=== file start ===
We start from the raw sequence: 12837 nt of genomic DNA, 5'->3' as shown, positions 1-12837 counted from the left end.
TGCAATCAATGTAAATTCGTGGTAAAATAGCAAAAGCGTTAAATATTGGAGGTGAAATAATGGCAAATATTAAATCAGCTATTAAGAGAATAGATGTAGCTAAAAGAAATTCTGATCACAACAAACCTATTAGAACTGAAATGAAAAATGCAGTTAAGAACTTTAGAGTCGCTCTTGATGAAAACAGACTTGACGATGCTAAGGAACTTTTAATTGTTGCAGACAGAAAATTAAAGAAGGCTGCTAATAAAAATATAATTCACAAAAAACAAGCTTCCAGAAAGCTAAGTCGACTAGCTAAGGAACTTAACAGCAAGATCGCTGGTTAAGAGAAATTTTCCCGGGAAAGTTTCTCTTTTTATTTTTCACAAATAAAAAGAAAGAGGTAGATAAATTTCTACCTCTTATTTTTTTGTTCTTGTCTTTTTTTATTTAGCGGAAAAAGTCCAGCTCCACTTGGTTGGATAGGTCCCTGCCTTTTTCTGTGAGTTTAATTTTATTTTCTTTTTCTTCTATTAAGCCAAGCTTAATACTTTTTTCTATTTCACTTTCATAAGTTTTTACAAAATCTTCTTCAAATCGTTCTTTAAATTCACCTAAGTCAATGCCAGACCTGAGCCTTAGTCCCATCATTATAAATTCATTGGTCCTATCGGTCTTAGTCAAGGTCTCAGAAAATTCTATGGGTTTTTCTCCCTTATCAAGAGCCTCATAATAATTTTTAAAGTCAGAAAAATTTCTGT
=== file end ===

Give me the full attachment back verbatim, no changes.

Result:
We start from the raw sequence: 12837 nt of genomic DNA, 5'->3' as shown, positions 1-12837 counted from the left end.
TGCAATCAATGTAAATTCGTGGTAAAATAGCAAAAGCGTTAAATATTGGAGGTGAAATAATGGCAAATATTAAATCAGCTATTAAGAGAATAGATGTAGCTAAAAGAAATTCTGATCACAACAAACCTATTAGAACTGAAATGAAAAATGCAGTTAAGAACTTTAGAGTCGCTCTTGATGAAAACAGACTTGACGATGCTAAGGAACTTTTAATTGTTGCAGACAGAAAATTAAAGAAGGCTGCTAATAAAAATATAATTCACAAAAAACAAGCTTCCAGAAAGCTAAGTCGACTAGCTAAGGAACTTAACAGCAAGATCGCTGGTTAAGAGAAATTTTCCCGGGAAAGTTTCTCTTTTTATTTTTCACAAATAAAAAGAAAGAGGTAGATAAATTTCTACCTCTTATTTTTTTGTTCTTGTCTTTTTTTATTTAGCGGAAAAAGTCCAGCTCCACTTGGTTGGATAGGTCCCTGCCTTTTTCTGTGAGTTTAATTTTATTTTCTTTTTCTTCTATTAAGCCAAGCTTAATACTTTTTTCTATTTCACTTTCATAAGTTTTTACAAAATCTTCTTCAAATCGTTCTTTAAATTCACCTAAGTCAATGCCAGACCTGAGCCTTAGTCCCATCATTATAAATTCATTGGTCCTATCGGTCTTAGTCAAGGTCTCAGAAAATTCTATGGGTTTTTCTCCCTTATCAAGAGCCTCATAATAATTTTTAAAGTCAGAAAAATTTCTGT